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Molecular Nanomagnets

Speaker: Myriam Sarachik, City University of New York
Date & Time: October 3, 2006 - 1:30pm
Location: Serin 385E

Molecular Nanomagnets
Physics and Astronomy

Myriam Sarachik, City University of New York
1:30pm Serin 385E

Molecular magnets, sometimes referred to as single molecule magnets, are organic crystals containing a very large (Avogadro's) number of magnetic molecules that are nominally identical, providing ideal laboratories for the study of nanoscale magnetic phenomena. With molecular clusters of large total spin (10 or higher), their behavior straddles the border between classical and quantum magnetism. The molecules are magnetically bistable at low temperatures, exhibit macroscopic quantum tunneling between up- and down-spin orientations, and demonstrate quantum interference between tunneling paths. Interest in these materials has grown dramatically in the last several years, owing to their potential use for high-density information storage, as well as the possibility that they could provide the qubits needed for quantum computation. Typical behavior of the class will be examined by considering Mn12-acetate, a particularly simple prototype. The talk will end with a brief description of our recent discovery of magnetic “deflagration”, a phenomenon closely analogous to the propagation of a flame front through a flammable chemical substance.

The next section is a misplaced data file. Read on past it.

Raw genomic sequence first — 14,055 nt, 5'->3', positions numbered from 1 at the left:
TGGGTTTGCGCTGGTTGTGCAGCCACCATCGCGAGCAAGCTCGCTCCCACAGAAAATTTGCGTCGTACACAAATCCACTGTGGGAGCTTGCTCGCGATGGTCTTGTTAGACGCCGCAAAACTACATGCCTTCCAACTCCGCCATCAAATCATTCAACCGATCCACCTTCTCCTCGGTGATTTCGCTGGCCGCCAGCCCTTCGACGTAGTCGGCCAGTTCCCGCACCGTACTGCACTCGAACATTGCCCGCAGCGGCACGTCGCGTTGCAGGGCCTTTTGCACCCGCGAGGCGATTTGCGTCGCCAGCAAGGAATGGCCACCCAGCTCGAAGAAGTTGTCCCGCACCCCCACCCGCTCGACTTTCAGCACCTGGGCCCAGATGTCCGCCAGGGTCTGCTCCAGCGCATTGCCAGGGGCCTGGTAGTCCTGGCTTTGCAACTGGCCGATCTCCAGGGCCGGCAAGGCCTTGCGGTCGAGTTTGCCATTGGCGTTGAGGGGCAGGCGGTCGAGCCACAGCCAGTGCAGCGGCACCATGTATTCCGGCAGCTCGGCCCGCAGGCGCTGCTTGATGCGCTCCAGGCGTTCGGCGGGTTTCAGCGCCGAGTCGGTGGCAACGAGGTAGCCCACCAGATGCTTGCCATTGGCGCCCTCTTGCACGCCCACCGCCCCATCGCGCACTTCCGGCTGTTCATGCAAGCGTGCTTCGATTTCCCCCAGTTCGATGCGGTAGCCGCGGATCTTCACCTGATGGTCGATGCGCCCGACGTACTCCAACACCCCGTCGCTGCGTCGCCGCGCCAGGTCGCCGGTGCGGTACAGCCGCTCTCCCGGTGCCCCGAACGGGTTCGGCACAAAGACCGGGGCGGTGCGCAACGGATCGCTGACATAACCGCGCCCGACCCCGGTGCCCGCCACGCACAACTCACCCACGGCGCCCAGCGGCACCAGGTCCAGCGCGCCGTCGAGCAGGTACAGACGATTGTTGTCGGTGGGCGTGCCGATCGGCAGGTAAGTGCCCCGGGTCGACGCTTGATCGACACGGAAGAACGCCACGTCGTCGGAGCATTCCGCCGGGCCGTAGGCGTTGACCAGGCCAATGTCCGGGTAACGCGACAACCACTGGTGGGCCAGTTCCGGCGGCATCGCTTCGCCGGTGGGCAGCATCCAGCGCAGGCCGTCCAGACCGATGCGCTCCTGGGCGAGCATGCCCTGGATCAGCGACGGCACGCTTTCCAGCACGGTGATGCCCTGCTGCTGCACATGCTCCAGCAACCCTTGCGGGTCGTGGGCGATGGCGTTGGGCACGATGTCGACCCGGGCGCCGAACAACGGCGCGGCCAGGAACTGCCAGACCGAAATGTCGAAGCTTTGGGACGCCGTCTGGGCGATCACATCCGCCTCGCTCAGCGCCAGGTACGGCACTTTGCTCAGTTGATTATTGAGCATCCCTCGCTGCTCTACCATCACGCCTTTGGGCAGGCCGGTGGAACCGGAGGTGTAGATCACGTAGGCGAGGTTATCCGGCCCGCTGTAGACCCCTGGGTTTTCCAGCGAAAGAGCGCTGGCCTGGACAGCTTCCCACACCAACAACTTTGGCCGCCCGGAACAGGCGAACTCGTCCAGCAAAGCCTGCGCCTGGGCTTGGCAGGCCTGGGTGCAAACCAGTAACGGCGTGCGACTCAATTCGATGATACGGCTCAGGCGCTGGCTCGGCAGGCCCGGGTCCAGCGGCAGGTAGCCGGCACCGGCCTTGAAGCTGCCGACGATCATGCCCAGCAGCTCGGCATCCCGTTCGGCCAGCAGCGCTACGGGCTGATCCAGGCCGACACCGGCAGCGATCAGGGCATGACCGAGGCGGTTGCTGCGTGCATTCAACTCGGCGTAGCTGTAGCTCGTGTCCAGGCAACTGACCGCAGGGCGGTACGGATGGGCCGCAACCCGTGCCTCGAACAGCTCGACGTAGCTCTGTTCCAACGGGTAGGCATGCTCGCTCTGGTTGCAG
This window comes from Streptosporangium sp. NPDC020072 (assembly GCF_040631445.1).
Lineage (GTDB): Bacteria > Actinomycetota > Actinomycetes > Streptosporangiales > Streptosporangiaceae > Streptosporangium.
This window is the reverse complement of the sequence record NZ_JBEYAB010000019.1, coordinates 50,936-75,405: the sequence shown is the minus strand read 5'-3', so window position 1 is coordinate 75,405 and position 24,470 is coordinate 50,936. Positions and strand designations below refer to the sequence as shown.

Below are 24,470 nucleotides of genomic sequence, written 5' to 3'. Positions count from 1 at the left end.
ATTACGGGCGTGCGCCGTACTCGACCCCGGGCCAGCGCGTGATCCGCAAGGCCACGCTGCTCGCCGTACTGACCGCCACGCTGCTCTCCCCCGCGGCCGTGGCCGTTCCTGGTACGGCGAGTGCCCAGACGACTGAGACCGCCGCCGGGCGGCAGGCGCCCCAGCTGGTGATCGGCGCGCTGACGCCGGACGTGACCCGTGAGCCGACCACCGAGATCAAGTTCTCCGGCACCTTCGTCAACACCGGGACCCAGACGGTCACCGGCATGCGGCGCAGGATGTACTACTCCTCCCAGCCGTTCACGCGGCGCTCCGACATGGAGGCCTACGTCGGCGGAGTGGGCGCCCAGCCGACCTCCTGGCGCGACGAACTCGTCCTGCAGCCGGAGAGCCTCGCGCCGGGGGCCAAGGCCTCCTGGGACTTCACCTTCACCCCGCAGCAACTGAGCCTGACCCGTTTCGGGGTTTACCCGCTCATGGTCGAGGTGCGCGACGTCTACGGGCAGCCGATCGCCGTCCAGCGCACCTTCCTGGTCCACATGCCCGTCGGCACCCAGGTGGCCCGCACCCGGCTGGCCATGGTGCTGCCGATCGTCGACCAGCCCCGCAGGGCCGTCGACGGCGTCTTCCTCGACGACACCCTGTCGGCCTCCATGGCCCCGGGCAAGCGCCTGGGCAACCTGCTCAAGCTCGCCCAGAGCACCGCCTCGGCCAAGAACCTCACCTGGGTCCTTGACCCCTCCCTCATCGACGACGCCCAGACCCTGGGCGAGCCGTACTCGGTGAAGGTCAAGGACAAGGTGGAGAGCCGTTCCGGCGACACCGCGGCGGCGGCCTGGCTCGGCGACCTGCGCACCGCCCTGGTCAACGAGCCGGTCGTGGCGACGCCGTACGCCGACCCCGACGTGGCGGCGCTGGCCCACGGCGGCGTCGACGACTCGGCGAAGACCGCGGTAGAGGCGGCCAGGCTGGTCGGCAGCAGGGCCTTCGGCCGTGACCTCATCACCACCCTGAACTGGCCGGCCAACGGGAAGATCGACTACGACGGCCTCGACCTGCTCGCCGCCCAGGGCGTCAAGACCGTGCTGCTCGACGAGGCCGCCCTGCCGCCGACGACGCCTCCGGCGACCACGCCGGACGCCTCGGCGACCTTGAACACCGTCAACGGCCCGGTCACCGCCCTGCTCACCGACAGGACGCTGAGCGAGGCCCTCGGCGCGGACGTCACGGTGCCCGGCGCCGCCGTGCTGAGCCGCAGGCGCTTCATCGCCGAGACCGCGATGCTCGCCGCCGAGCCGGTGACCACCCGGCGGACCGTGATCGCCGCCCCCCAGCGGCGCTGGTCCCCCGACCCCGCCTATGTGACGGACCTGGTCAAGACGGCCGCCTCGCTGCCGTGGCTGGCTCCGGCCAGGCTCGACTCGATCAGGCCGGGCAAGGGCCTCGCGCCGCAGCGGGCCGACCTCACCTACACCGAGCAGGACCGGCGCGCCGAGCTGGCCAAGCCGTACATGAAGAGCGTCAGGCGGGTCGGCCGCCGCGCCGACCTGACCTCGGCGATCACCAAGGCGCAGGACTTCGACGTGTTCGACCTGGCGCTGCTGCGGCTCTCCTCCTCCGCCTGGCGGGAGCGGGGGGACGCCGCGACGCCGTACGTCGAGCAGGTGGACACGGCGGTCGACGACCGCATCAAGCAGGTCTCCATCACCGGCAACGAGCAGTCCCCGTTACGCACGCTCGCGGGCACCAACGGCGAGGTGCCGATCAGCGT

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Rutgers new scanning transmission electron microscope and new helium ion microscope help researchers develop nanotechnology used to fight cancer, generate power, and create more powerful electronics. Watch the video to learn more.

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